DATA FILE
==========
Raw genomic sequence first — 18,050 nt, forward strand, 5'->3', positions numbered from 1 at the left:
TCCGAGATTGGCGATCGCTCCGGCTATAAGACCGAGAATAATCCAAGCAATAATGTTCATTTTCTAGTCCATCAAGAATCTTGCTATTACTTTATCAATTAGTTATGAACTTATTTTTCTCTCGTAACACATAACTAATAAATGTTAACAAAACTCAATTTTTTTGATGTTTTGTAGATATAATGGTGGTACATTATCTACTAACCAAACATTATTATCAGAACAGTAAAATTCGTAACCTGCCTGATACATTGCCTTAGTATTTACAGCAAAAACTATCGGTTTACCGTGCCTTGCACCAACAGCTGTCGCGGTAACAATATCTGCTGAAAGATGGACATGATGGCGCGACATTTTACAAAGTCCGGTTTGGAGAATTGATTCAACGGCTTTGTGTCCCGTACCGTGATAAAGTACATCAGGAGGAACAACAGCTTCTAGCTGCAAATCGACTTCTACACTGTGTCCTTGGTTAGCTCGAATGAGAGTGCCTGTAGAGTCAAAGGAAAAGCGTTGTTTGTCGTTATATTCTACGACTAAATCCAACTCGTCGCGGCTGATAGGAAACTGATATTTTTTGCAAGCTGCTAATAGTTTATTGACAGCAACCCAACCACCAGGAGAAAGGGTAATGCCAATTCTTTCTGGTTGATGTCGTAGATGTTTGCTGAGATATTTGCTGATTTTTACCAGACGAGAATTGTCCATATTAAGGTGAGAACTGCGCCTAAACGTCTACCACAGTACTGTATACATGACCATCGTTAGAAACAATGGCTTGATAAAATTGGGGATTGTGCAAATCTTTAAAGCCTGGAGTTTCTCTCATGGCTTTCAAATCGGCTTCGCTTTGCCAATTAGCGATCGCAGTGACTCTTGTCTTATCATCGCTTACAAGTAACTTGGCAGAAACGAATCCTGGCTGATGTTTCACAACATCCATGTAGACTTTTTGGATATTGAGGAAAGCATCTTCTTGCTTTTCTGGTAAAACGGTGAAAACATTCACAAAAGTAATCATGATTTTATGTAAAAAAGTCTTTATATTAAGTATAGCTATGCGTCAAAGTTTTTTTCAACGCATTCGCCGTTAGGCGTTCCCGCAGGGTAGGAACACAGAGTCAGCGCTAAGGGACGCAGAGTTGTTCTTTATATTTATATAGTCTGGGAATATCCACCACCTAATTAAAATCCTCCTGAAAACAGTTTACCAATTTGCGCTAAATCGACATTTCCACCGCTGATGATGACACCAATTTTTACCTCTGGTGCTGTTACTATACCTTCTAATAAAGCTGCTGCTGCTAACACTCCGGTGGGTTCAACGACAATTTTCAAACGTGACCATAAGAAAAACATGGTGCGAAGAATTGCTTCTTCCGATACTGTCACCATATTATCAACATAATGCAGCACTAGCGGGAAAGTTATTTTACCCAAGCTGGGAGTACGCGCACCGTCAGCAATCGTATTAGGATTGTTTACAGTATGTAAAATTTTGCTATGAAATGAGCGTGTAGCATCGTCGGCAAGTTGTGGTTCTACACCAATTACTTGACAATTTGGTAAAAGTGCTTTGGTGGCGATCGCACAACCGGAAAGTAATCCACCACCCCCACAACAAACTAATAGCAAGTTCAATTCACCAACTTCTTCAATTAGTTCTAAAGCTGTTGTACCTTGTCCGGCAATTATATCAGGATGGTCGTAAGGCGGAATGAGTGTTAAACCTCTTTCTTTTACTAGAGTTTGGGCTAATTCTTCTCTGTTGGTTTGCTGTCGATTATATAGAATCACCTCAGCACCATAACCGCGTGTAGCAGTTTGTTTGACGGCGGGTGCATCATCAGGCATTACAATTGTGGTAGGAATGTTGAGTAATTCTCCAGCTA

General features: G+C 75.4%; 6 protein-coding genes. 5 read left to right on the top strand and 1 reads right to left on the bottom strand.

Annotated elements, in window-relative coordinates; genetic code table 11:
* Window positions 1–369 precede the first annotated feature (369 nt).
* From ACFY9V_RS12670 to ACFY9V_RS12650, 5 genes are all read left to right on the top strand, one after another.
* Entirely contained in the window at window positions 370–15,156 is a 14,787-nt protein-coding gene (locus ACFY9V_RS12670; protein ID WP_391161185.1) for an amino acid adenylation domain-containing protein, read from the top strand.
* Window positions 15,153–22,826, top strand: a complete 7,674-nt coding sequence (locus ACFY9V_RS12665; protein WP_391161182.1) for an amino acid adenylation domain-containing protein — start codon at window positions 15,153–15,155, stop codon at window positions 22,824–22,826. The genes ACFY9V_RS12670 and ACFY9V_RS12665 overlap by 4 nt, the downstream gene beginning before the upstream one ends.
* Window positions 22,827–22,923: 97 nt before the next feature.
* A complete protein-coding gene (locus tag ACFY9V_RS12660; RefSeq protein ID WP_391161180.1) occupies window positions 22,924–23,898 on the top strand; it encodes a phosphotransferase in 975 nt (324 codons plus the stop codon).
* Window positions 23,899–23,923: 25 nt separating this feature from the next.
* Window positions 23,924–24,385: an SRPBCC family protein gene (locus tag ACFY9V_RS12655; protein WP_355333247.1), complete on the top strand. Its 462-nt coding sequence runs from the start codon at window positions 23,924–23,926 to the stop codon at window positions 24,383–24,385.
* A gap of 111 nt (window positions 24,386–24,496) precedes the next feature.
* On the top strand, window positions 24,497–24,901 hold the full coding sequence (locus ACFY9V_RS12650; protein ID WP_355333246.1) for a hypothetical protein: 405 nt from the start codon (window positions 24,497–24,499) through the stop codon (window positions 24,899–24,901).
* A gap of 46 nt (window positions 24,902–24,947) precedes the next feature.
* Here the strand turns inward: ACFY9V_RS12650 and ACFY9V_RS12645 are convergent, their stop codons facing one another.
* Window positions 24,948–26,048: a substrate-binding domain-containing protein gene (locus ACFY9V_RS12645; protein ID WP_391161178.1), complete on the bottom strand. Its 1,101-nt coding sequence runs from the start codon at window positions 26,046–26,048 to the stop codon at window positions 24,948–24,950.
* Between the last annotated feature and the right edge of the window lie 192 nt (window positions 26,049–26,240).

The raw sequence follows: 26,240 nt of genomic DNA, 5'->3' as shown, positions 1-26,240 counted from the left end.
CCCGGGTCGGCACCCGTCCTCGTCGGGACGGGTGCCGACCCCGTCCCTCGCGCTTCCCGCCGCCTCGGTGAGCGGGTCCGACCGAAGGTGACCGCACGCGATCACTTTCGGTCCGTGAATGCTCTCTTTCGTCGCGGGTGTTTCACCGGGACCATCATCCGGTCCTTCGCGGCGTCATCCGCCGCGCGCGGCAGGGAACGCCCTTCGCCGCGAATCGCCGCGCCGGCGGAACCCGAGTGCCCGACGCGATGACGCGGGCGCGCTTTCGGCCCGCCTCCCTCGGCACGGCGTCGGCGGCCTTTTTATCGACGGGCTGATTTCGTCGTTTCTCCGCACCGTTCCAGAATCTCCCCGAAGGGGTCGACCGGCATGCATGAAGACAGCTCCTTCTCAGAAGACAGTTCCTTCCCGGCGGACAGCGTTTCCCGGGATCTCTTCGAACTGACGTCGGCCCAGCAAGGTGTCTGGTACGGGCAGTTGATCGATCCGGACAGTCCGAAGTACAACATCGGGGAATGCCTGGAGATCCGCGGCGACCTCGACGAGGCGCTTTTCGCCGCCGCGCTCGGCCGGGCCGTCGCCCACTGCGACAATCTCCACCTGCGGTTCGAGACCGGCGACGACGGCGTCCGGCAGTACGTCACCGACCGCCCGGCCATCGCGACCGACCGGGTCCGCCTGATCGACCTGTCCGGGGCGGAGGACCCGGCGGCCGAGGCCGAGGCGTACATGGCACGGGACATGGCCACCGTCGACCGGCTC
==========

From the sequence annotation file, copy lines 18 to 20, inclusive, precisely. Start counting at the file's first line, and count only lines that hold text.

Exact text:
* Between the last annotated feature and the right edge of the window lie 192 nt (window positions 26,049–26,240).

The raw sequence follows: 26,240 nt of genomic DNA, 5'->3' as shown, positions 1-26,240 counted from the left end.
CCCGGGTCGGCACCCGTCCTCGTCGGGACGGGTGCCGACCCCGTCCCTCGCGCTTCCCGCCGCCTCGGTGAGCGGGTCCGACCGAAGGTGACCGCACGCGATCACTTTCGGTCCGTGAATGCTCTCTTTCGTCGCGGGTGTTTCACCGGGACCATCATCCGGTCCTTCGCGGCGTCATCCGCCGCGCGCGGCAGGGAACGCCCTTCGCCGCGAATCGCCGCGCCGGCGGAACCCGAGTGCCCGACGCGATGACGCGGGCGCGCTTTCGGCCCGCCTCCCTCGGCACGGCGTCGGCGGCCTTTTTATCGACGGGCTGATTTCGTCGTTTCTCCGCACCGTTCCAGAATCTCCCCGAAGGGGTCGACCGGCATGCATGAAGACAGCTCCTTCTCAGAAGACAGTTCCTTCCCGGCGGACAGCGTTTCCCGGGATCTCTTCGAACTGACGTCGGCCCAGCAAGGTGTCTGGTACGGGCAGTTGATCGATCCGGACAGTCCGAAGTACAACATCGGGGAATGCCTGGAGATCCGCGGCGACCTCGACGAGGCGCTTTTCGCCGCCGCGCTCGGCCGGGCCGTCGCCCACTGCGACAATCTCCACCTGCGGTTCGAGACCGGCGACGACGGCGTCCGGCAGTACGTCACCGACCGCCCGGCCATCGCGACCGACCGGGTCCGCCTGATCGACCTGTCCGGGGCGGAGGACCCGGCGGCCGAGGCCGAGGCGTACATGGCACGGGACATGGCCACCGTCGACCGGCTC